So I find this explanation to be right on the money, and more nuanced than the typical nature/nurture debate. It's more useful and accurate because it separates our psychology from our environment. I think of the 1/3 that is our cognitive psychology to be the most interesting 1/3 shaping our behavior, because I think we understand it the least. I also call this 1/3, the "ability the reframe" things in our life. This is how we think about things that happen to us, and how we think about the things that are important to us. Simply by changing how we think about things can change things. This can be the simplest thing, but in reality it is the hardest. It's hard because we don't understand how to do it, and we don't think of it as a skill that needs to be learned.

But I think cognitive psychology skills ARE skills that we could all teach, and learn, and practice. Not just for people who are experiencing dysfunctional behavior, but for everyone. If we could think about thinking as a particular skillset, we could practice it, and we could improve at it.

Unfortunately, our thinking habits are largely invisible to us, and so we overlook these habits.

But if we want to change our behavior, this is the aspect over which we have the most influence.

Saturday, September 18, 2010

Dear Charly...

(After a two week vacation, the blog is back in regular business!)

Dear Charly,

I just want to say thank you. Thank you for EVERYTHING.

Thank you for NOT pooping at the dog park today, because I didn't have a bag to pick it up. Your dad kept encouraging you to poop but he was just stirring up trouble. Thanks for keeping it all in tonight!

Thanks for being so high energy that you take me running every week. I really enjoy our morning runs, and I really love the new jogging dog leash that connects you to my waist so I can run without holding your leash.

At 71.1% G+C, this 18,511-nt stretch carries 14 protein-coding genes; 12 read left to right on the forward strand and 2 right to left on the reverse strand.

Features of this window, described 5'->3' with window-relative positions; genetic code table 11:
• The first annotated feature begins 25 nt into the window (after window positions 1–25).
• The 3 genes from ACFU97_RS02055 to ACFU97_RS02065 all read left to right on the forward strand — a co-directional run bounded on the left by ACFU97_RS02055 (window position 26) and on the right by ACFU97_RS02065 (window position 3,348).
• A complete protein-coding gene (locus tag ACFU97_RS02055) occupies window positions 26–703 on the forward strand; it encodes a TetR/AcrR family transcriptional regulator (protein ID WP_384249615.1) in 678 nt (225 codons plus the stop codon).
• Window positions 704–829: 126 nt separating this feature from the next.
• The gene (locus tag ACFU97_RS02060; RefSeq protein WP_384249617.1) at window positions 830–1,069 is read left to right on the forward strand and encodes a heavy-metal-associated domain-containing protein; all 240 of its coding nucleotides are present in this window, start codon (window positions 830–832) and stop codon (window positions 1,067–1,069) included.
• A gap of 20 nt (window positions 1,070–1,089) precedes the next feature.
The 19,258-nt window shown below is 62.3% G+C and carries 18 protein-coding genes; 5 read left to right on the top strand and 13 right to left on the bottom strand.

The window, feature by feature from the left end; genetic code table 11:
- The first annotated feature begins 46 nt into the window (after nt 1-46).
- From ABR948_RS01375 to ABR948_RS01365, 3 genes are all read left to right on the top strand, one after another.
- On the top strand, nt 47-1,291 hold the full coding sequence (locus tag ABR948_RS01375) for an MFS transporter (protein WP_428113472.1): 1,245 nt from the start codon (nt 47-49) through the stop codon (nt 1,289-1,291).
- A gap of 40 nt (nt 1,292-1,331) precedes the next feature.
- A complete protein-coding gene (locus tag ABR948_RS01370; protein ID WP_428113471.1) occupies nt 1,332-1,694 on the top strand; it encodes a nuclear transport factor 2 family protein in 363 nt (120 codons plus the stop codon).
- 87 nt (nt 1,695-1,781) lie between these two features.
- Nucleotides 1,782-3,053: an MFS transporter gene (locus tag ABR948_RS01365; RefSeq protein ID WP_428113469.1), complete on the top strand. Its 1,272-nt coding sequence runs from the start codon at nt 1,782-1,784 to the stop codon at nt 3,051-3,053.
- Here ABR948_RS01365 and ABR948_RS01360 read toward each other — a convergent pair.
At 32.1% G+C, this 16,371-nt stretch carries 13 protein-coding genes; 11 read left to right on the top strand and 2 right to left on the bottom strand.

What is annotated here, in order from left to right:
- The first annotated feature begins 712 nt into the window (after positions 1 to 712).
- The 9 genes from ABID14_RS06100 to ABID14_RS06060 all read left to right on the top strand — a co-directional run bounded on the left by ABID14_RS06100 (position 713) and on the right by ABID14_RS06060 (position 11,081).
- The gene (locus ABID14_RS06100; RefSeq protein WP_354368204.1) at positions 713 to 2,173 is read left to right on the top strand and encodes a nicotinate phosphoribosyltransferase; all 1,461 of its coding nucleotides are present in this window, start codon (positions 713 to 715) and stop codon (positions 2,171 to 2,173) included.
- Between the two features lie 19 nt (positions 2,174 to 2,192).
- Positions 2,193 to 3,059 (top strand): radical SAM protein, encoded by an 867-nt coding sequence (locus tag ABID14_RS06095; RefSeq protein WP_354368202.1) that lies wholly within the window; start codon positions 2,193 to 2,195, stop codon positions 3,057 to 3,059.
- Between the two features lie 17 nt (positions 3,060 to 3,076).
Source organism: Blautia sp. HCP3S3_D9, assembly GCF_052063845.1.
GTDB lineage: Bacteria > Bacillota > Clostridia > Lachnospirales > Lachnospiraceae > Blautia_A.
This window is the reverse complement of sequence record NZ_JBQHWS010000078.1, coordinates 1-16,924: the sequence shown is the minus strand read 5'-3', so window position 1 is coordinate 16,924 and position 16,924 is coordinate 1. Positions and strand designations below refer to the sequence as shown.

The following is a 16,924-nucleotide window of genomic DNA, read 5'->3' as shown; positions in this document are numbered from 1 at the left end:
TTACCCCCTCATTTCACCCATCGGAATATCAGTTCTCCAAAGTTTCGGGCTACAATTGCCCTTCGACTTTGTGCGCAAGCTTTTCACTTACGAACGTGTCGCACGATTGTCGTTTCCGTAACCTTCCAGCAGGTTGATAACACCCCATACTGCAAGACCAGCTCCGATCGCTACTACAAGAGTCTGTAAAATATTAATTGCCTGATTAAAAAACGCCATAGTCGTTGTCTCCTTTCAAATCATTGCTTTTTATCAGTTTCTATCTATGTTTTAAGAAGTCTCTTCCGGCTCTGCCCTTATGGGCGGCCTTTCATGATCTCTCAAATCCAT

Thanks for playing in the pool with your dad. He smiles more when you two are swimming in the pool than any other day of the week. I think your dad likes swimming with you more than you do.

Thank you for not having stinky dog farts - we love the fact that you don't smell bad like a doggy dog.

Thank you for snuggling next to me on the couch. I love having your head on my lap while you sleep.

Thank you for not jumping up on our bed, but sleeping next to us in your dog bed. That works out so much better for us.

Thanks for gaining weight. When we adopted you, you were pretty scrawny and recovering from health problems. But now you are strong and healthy and you've put on muscle and your coat is shiny and thick. You have recovered so well from your "life before" and we're glad you are healthier now.

Thank you for keeping me company when I'm working in the office. It's nice to have you next to me.

Thanks for taking your dad for morning walks. I'm always inspired when he gets up before dawn to take you to the park. I think his day turns out better after your morning walks. He really loves you.

Thank you for hanging your head out the window when we ride in the car. The picture of your face out the window represents pure bliss and happiness, which makes my heart happy.

Thank you for behaving so well at the dog park. Even when the other dogs took away your frisbee and then they tried to steal your ball, you avoided a fight. You were very diplomatic and well behaved - yeah!

Thank you for sleeping at your dad's feet in front of the TV and keeping him company when he watches golf. He likes it when you keep him company.

Above all, thanks for making us a family. We love watching you sleeping on the couch, sleeping on the floor, we love swimming with you, walking with you and running with you. We love coming home to you after our wonderful vacation. 1 + 1 + Charly = family.

Thanks for coming into our life. We're so glad we can give you a better life and we're grateful to you for making our life better. It's only been three months, but time flies when life is good.